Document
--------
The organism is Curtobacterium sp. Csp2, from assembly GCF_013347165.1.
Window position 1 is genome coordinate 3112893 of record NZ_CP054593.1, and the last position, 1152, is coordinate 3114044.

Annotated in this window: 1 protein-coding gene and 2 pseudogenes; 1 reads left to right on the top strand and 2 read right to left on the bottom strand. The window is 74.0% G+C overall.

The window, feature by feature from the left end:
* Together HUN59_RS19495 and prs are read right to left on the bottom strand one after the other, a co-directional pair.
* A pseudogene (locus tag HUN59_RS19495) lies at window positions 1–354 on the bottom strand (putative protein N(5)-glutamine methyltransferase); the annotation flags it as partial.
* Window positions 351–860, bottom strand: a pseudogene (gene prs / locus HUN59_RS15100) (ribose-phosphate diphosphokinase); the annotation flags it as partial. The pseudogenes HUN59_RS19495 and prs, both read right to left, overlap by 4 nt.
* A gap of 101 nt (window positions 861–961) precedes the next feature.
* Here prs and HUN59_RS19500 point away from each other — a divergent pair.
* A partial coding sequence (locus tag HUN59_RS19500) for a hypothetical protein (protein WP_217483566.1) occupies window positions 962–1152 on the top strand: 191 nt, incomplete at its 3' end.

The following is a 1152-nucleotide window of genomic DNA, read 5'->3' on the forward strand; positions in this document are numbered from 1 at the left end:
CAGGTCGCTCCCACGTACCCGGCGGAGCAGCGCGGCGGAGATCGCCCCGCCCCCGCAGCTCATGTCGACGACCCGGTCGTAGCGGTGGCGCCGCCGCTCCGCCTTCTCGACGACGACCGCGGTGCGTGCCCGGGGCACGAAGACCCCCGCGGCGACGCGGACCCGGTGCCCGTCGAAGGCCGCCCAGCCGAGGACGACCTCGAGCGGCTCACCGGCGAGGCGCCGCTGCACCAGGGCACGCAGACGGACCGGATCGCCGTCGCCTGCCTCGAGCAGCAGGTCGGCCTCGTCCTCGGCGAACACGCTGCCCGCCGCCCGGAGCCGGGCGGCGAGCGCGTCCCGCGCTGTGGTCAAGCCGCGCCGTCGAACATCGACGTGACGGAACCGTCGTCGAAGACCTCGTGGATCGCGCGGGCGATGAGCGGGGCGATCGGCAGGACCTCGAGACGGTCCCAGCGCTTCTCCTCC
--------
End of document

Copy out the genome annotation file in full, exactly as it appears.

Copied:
The organism is Curtobacterium sp. Csp2, from assembly GCF_013347165.1.
Window position 1 is genome coordinate 3112893 of record NZ_CP054593.1, and the last position, 1152, is coordinate 3114044.

Annotated in this window: 1 protein-coding gene and 2 pseudogenes; 1 reads left to right on the top strand and 2 read right to left on the bottom strand. The window is 74.0% G+C overall.

The window, feature by feature from the left end:
* Together HUN59_RS19495 and prs are read right to left on the bottom strand one after the other, a co-directional pair.
* A pseudogene (locus tag HUN59_RS19495) lies at window positions 1–354 on the bottom strand (putative protein N(5)-glutamine methyltransferase); the annotation flags it as partial.
* Window positions 351–860, bottom strand: a pseudogene (gene prs / locus HUN59_RS15100) (ribose-phosphate diphosphokinase); the annotation flags it as partial. The pseudogenes HUN59_RS19495 and prs, both read right to left, overlap by 4 nt.
* A gap of 101 nt (window positions 861–961) precedes the next feature.
* Here prs and HUN59_RS19500 point away from each other — a divergent pair.
* A partial coding sequence (locus tag HUN59_RS19500) for a hypothetical protein (protein WP_217483566.1) occupies window positions 962–1152 on the top strand: 191 nt, incomplete at its 3' end.

The following is a 1152-nucleotide window of genomic DNA, read 5'->3' on the forward strand; positions in this document are numbered from 1 at the left end:
CAGGTCGCTCCCACGTACCCGGCGGAGCAGCGCGGCGGAGATCGCCCCGCCCCCGCAGCTCATGTCGACGACCCGGTCGTAGCGGTGGCGCCGCCGCTCCGCCTTCTCGACGACGACCGCGGTGCGTGCCCGGGGCACGAAGACCCCCGCGGCGACGCGGACCCGGTGCCCGTCGAAGGCCGCCCAGCCGAGGACGACCTCGAGCGGCTCACCGGCGAGGCGCCGCTGCACCAGGGCACGCAGACGGACCGGATCGCCGTCGCCTGCCTCGAGCAGCAGGTCGGCCTCGTCCTCGGCGAACACGCTGCCCGCCGCCCGGAGCCGGGCGGCGAGCGCGTCCCGCGCTGTGGTCAAGCCGCGCCGTCGAACATCGACGTGACGGAACCGTCGTCGAAGACCTCGTGGATCGCGCGGGCGATGAGCGGGGCGATCGGCAGGACCTCGAGACGGTCCCAGCGCTTCTCCTCC